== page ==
In the opening paragraphs of “Traffic,” before the Yorkshire men who invited him, Ruskin demolishes the prospect of the topic they expected. He explains that he will not speak on their future Exchange, their reason for seeking him out, and that he does not care about the Exchange. He further suggests that they donŐt either. This bewildering introduction, despite being couched in words of apology and asking pardon, seems almost confrontational towards the audience by the third paragraph, claiming to know their thoughts when they would ordinarily express the exact opposite sentiment.

“My good Yorkshire friends, you asked me down here among your hills that I might talk to you about this Exchange you are going to build: but earnestly and seriously asking you to pardon me, I am going to do nothing of the kind. I cannot talk, or at least can say very little, about this same Exchange. I must talk of quite other things, though not willingly; — I could not deserve your pardon, if when you invited me to speak on one subject, I wilfully spoke on another. But I cannot speak, to purpose, of anything about which I do not care; and most simply and sorrowfully I have to tell you, in the outset, that I do not care about this Exchange of yours.

If, however, when you sent me your invitation, I had answered, 'I won't come, I don't care about the Exchange of Bradford,' you would have been justly offended with me, not knowing the reasons of so blunt a carelessness. So I have come down, hoping that you will patiently let me tell you why, on this, and many other such occasions, I now remain silent, when formerly I should have caught at the opportunity of speaking to a gracious audience.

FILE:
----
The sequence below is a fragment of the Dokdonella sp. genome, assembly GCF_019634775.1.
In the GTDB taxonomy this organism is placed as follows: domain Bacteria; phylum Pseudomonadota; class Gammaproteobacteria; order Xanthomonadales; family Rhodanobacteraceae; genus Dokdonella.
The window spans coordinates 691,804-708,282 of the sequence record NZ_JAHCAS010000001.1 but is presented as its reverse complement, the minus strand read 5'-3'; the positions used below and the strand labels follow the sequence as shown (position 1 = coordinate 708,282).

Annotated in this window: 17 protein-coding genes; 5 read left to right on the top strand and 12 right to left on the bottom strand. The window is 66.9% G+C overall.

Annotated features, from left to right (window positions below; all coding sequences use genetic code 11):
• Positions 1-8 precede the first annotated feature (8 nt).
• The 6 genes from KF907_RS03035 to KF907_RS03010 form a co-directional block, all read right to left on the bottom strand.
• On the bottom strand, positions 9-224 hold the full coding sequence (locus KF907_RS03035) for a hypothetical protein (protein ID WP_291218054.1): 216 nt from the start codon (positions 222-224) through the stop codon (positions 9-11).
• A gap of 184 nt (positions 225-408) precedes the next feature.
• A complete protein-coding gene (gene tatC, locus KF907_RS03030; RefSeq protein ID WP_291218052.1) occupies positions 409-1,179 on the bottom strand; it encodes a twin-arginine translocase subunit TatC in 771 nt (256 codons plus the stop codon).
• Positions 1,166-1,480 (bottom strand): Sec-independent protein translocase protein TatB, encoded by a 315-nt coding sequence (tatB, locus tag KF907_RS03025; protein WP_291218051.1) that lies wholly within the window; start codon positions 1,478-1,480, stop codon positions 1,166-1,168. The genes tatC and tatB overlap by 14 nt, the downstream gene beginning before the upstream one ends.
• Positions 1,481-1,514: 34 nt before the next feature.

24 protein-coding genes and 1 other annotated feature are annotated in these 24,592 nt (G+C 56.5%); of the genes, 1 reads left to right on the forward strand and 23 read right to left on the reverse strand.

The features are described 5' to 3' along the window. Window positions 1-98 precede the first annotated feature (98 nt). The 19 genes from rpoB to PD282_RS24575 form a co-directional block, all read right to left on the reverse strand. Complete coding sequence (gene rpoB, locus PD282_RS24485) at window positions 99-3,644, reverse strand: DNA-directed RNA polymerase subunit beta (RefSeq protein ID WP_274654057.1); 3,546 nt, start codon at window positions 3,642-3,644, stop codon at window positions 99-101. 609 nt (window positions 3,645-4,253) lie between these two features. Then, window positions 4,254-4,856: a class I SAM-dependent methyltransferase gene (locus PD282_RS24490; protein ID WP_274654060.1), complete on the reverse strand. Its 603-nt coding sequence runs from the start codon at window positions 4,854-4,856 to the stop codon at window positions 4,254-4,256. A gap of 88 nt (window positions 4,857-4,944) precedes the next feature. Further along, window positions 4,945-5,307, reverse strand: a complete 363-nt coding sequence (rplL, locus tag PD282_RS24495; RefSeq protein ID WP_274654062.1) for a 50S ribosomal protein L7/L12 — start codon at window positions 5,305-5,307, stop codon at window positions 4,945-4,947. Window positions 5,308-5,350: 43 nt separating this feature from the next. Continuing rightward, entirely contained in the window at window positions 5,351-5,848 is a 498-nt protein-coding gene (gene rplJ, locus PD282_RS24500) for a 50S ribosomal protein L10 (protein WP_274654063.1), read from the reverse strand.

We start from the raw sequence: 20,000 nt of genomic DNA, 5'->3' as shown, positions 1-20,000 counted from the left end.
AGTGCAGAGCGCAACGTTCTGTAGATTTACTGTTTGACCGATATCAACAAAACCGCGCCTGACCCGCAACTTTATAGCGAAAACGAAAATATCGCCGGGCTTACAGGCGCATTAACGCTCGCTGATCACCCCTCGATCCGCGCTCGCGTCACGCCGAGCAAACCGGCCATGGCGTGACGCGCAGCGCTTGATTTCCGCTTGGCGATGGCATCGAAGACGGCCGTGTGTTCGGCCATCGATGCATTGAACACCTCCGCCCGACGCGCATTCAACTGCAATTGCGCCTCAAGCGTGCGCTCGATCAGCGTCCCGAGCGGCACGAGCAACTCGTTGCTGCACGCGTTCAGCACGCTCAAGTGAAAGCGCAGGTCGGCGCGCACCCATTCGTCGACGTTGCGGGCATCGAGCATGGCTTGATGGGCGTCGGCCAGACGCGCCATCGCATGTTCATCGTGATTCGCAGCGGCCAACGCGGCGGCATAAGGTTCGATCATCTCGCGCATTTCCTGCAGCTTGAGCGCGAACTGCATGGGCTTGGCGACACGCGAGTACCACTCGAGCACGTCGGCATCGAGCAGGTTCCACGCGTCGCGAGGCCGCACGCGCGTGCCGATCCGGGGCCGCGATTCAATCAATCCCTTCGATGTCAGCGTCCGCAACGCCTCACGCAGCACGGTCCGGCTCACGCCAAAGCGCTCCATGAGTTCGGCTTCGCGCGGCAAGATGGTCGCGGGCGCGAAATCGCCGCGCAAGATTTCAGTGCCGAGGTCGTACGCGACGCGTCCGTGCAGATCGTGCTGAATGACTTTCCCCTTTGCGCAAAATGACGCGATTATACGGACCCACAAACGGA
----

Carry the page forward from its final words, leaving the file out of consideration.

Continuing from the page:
In a word, then, I do not care about this Exchange, — because you don't; and because you know perfectly well I cannot make you.”

Ruskin leads from this into his discussion on morality, cultures, and architecture, but then unexpectedly turns back to the Exchange, despite this opening salvo. While doing so lends the lecture a polished feeling, the return to the topic of the Exchange invalidates his claim that he cannot speak of it. This is especially true as he hypothesizes — albeit scornfully — on architecture that would suit the Exchange and the statue of Britannia Agoraia in particular.

Questions

1. Although he claims not to care about the Exchange, does Ruskin's nonetheless narrowing in on it as he discusses architecture count as talking about it?

2. When Ruskin explains that a blunt refusal would have been offensive, and that instead he has come down to explain in person, but seemingly without warning his audience in advance of the lecture, how does it come across? As deceptive? As an unwanted lecture? As genuinely well-intentioned? How well does he convey the tone you think he intends?

3. Ruskin states, “I now remain silent, when formerly I should have caught at the opportunity of speaking to a gracious audience.” How does this establish his credentials as a speaker?

4. “I could not deserve your pardon, if when you invited me to speak on one subject, I wilfully spoke on another.” Does Ruskin deserve their pardon? Does he “wilfully” speak on another topic (keeping in mind his claim, “I cannot speak, to purpose, of anything about which I do not care,”) and if so, does he justify doing so sufficiently?


Victorian Overview John Ruskin Politicval History

Last modified 11 February 2011